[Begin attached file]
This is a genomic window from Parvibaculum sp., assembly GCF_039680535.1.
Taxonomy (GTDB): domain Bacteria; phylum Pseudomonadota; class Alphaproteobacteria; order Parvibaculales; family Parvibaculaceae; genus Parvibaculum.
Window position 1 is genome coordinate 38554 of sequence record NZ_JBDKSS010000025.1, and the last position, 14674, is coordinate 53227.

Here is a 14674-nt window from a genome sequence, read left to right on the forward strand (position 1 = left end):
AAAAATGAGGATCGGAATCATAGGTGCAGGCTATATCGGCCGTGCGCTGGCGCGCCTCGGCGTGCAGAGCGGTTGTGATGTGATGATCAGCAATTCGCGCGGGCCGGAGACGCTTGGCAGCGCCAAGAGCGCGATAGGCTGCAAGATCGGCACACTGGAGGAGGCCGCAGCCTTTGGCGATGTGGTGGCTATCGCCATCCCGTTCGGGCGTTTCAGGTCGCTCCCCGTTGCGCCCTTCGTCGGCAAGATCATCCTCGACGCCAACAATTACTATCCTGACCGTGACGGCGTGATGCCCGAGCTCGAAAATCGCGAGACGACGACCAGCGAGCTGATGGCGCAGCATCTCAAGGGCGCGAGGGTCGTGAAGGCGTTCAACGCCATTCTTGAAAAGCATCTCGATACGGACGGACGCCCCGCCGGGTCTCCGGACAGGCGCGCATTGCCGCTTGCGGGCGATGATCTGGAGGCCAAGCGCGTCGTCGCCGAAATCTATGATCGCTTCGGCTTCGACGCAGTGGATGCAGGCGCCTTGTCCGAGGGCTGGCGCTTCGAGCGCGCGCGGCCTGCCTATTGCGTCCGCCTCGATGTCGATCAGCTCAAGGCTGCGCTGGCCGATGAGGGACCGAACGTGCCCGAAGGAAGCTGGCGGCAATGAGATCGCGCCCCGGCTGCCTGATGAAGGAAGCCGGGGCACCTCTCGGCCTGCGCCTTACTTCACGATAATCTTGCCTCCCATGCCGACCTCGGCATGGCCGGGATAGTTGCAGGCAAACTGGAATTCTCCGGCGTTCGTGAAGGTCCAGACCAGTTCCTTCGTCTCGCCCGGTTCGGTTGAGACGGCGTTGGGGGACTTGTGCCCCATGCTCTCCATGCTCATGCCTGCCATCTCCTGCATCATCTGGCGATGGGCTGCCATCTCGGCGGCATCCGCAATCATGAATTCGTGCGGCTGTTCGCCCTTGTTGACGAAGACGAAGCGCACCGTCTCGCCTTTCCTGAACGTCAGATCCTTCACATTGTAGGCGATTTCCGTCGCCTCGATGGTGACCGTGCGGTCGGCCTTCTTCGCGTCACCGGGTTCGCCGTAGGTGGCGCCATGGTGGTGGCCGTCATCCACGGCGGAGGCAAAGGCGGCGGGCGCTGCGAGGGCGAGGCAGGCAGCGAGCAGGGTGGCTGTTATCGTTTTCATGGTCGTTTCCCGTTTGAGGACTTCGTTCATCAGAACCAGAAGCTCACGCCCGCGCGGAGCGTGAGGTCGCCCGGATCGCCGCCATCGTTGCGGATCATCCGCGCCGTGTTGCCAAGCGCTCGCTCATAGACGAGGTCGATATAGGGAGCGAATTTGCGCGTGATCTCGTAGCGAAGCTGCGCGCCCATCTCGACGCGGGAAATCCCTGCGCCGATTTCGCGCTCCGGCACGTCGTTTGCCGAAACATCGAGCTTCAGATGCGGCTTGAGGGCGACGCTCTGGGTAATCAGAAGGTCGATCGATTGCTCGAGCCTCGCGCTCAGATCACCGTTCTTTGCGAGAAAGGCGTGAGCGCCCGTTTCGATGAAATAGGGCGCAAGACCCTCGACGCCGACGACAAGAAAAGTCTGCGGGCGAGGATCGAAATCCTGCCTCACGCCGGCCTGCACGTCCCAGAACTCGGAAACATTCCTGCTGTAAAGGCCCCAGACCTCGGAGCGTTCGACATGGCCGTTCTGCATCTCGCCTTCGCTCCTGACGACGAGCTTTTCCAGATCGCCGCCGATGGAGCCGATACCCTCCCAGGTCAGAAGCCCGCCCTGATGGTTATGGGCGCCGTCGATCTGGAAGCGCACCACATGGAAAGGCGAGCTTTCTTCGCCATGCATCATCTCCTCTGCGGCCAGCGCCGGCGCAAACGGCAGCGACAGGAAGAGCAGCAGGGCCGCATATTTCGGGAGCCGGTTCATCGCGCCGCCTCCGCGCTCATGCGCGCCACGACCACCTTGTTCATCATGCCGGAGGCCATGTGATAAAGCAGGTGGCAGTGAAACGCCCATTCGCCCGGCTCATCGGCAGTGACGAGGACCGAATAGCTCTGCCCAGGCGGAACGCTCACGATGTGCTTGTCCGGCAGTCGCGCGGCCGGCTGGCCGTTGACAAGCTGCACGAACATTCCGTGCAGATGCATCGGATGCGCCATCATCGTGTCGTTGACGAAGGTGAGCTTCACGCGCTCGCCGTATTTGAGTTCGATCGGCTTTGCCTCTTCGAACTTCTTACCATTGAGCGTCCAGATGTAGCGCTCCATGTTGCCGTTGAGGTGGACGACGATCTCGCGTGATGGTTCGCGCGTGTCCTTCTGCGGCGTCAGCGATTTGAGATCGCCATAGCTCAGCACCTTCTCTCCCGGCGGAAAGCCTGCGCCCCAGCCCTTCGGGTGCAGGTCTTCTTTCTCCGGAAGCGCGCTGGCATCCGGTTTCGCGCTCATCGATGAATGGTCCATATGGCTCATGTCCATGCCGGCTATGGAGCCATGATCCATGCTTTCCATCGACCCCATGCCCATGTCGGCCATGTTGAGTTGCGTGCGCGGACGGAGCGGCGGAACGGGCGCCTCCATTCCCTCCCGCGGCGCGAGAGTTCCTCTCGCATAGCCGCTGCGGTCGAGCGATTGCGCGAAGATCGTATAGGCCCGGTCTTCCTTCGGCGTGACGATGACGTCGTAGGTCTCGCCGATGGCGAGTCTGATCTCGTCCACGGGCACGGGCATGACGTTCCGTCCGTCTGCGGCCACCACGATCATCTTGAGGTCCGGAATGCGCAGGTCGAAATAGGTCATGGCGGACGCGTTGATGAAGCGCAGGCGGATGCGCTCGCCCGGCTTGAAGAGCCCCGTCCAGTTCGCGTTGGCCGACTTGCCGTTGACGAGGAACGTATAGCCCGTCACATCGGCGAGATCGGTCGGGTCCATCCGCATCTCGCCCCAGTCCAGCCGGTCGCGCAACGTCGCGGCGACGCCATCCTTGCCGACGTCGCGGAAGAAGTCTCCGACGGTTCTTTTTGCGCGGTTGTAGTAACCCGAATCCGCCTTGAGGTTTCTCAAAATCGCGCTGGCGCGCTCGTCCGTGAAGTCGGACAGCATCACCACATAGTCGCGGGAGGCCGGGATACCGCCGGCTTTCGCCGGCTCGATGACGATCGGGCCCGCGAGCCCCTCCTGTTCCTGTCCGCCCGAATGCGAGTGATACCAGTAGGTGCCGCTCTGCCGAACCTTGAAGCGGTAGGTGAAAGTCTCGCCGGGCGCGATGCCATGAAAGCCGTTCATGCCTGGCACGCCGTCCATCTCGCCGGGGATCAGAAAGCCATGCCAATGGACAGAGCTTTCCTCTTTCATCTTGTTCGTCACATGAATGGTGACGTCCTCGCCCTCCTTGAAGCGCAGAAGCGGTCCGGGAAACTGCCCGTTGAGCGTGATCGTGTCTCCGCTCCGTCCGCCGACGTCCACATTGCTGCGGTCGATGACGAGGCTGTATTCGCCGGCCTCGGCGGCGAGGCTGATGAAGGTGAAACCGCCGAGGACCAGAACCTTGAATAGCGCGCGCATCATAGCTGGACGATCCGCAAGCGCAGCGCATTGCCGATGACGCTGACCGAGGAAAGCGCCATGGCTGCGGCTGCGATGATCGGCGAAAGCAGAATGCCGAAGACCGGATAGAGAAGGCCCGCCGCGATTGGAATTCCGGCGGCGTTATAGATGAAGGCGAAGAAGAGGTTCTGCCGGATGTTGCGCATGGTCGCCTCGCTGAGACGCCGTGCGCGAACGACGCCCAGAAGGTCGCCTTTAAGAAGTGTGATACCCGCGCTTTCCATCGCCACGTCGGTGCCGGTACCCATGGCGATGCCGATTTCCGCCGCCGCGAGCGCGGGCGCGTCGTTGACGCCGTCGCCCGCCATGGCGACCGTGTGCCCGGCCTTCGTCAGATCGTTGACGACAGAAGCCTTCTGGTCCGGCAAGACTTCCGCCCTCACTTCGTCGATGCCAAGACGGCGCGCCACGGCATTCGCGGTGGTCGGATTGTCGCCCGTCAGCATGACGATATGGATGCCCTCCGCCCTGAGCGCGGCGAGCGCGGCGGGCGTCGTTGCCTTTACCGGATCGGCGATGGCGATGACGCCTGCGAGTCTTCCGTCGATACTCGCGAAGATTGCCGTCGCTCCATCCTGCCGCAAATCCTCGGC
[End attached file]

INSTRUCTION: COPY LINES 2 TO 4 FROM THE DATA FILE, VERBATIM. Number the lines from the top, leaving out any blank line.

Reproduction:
Taxonomy (GTDB): domain Bacteria; phylum Pseudomonadota; class Alphaproteobacteria; order Parvibaculales; family Parvibaculaceae; genus Parvibaculum.
Window position 1 is genome coordinate 38554 of sequence record NZ_JBDKSS010000025.1, and the last position, 14674, is coordinate 53227.

Here is a 14674-nt window from a genome sequence, read left to right on the forward strand (position 1 = left end):